The Struggle Within Islam

Terrorists get the headlines, but most Muslims want to reclaim their religion from extremists

The Arab Spring uprisings tell only part of the story. (Moises Saman / Magnum Photos)
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After the cold war ended in 1991, the notion of a “clash of civilizations”—simplistically summarized as a global split between Muslims and the rest of the world—defined debates over the world’s new ideological divide.

“In Eurasia the great historic fault lines between civilizations are once more aflame,” the Harvard political scientist Samuel Huntington wrote in a controversial 1993 essay for Foreign Affairs. “This is particularly true along the boundaries of the crescent-shaped Islamic bloc of nations from the bulge of Africa to central Asia.” Future conflicts, he concluded, “will not be primarily ideological or primarily economic” but “will occur along the cultural fault lines.”

But the idea of a cultural schism ignored a countervailing fact: even as the outside world tried to segregate Muslims as “others,” most Muslims were trying to integrate into a globalizing world. For the West, the terrorist attacks of September 11, 2001, obscured the Muslim quest for modernization; for Muslims, however, the airliner hijackings accelerated it. “Clearly 9/11 was a turning point for Americans,” Parvez Sharma, an Indian Muslim filmmaker, told me in 2010. “But it was even more so for Muslims,” who, he said, “are now trying to reclaim space denied us by some of our own people.”

This year’s uprisings in Tunisia, Egypt, Libya, Syria, Yemen and beyond have rocked the Islamic world, but the rebellions against geriatric despots reflect only a small part of the story, obscuring a broader trend that has emerged in recent years. For the majority of Muslims today, the central issue is not a clash with other civilizations but rather a struggle to reclaim Islam’s central values from a small but virulent minority. The new confrontation is effectively a jihad against The Jihad—in other words, a counter-jihad.

“We can no longer continuously talk about the most violent minority within Islam and allow them to dictate the tenets of a religion that is 1,400 years old,” Sharma told me after the release of A Jihad for Love, his groundbreaking documentary on homosexuality within Islam.

The past 40 years represent one of the most tumultuous periods in Islam’s history. Since 1973, I’ve traveled most of the world’s 57 predominantly Muslim countries to cover wars, crises, revolutions and terrorism; I sometimes now feel as if I’ve finally reached the climax—though not the end—of an epic that has taken four decades to unfold.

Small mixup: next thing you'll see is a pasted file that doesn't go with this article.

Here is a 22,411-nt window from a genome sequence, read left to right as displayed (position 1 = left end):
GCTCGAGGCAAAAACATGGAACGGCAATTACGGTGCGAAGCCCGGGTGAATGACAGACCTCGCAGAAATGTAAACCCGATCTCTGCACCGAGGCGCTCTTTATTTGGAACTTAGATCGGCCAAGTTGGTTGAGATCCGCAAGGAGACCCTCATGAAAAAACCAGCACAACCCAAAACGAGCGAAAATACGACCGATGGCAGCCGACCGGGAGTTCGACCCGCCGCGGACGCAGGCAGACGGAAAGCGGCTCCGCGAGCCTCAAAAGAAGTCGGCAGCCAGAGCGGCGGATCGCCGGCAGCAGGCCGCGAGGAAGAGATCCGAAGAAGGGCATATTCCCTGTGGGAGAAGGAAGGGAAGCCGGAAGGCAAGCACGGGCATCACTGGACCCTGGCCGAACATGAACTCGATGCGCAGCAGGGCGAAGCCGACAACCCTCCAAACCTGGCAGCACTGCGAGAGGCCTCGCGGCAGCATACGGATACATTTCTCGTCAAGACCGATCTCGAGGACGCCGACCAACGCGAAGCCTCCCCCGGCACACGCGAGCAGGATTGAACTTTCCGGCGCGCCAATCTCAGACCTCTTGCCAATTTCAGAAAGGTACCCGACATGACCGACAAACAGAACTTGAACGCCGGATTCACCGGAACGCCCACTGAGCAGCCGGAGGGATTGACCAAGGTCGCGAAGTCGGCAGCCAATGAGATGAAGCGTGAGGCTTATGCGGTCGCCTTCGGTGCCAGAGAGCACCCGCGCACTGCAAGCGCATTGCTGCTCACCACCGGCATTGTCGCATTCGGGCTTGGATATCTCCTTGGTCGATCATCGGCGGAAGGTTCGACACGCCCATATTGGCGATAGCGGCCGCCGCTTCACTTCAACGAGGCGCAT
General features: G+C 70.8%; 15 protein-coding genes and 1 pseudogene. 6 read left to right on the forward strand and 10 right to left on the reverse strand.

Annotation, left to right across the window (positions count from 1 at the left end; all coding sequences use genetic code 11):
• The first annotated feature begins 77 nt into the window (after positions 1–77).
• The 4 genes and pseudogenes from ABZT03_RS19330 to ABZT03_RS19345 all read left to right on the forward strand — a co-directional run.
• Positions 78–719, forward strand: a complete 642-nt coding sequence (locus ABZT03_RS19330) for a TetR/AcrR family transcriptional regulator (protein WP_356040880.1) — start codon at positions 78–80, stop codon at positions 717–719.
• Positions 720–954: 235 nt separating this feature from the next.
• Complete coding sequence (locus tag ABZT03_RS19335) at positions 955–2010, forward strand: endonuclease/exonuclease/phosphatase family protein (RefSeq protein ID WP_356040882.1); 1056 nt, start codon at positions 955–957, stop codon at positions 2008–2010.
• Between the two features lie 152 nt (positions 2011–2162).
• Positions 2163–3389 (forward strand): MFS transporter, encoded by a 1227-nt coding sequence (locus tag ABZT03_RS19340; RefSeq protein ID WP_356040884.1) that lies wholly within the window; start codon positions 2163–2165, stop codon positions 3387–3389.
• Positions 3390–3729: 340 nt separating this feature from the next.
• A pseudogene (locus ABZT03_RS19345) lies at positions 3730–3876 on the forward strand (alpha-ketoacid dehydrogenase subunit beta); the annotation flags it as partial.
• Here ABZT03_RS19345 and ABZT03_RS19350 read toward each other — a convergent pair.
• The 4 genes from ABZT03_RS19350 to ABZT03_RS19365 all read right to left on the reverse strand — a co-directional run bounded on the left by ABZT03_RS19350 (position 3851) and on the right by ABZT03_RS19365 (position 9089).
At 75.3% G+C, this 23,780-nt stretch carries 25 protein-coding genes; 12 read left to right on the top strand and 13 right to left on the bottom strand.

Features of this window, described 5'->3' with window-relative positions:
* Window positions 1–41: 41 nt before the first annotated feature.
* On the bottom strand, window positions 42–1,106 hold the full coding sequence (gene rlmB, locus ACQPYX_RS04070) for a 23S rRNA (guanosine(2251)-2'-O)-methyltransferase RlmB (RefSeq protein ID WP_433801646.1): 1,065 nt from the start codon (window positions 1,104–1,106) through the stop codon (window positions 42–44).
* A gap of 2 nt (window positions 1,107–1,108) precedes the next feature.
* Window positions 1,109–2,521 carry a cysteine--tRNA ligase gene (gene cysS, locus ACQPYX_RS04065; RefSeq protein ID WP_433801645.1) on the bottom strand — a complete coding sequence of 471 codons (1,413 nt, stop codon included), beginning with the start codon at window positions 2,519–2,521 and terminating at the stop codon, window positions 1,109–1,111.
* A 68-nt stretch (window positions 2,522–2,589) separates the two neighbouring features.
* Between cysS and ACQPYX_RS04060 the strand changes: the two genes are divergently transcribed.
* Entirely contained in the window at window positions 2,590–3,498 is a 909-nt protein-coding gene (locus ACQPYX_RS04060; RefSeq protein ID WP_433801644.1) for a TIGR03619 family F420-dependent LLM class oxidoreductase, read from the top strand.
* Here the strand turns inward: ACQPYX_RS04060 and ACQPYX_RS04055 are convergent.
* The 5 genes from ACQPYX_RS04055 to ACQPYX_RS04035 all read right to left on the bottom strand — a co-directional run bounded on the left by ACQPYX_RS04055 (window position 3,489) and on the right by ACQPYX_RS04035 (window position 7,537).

The counter-jihad is the fourth phase in that epic. After the Muslim Brotherhood emerged in Egypt in 1928, politicized Islam slowly gained momentum. It became a mass movement following the stunning Arab loss of the West Bank, Golan Heights, Gaza and Sinai Peninsula in the 1967 war with Israel. The first phase peaked with the 1979 revolution against the Shah of Iran: after his fall, clerics ruled a state for the first (and, still, only) time in Islam’s history. Suddenly, Islam was a political alternative to the dominant modern ideologies of democracy and communism.

The second phase, in the 1980s, was marked by the rise of extremism and mass violence. The shift was epitomized by the truck bombing of a U.S. Marines barracks in Beirut in 1983. With a death toll of 241 Marines, sailors and soldiers, it remains the deadliest single day for the U.S. military since the first day of the Tet Offensive in Vietnam in 1968. Martyrdom had been a central tenet among Shiite Muslims for 14 centuries, but now it has spread to Sunni militants, too. Lebanese, Afghans and Palestinians took up arms to challenge what they viewed as occupation by outside armies or intervention by foreign powers.

In the 1990s, during the third phase, Islamist political parties began running candidates for office, reflecting a shift from bullets to ballots—or a combination of the two. In late 1991, Algeria’s Islamic Salvation Front came close to winning the Arab world’s first fully democratic election, until a military coup aborted the process and ushered in a decade-long civil war. Islamic parties also took part in elections in Lebanon, Jordan and Egypt. From Morocco to Kuwait to Yemen, Islamist parties captured voters’ imagination—and their votes.

Then came 9/11. The vast majority of Muslims rejected the mass killing of innocent civilians, but still found themselves tainted by Osama bin Laden and Al Qaeda, a man and a movement most neither knew nor supported. Islam became increasingly associated with terrorist misadventures; Muslims were increasingly unwelcome in the West. Tensions only grew as the United States launched wars in Afghanistan and Iraq—and the new, elected governments there proved inept and corrupt.

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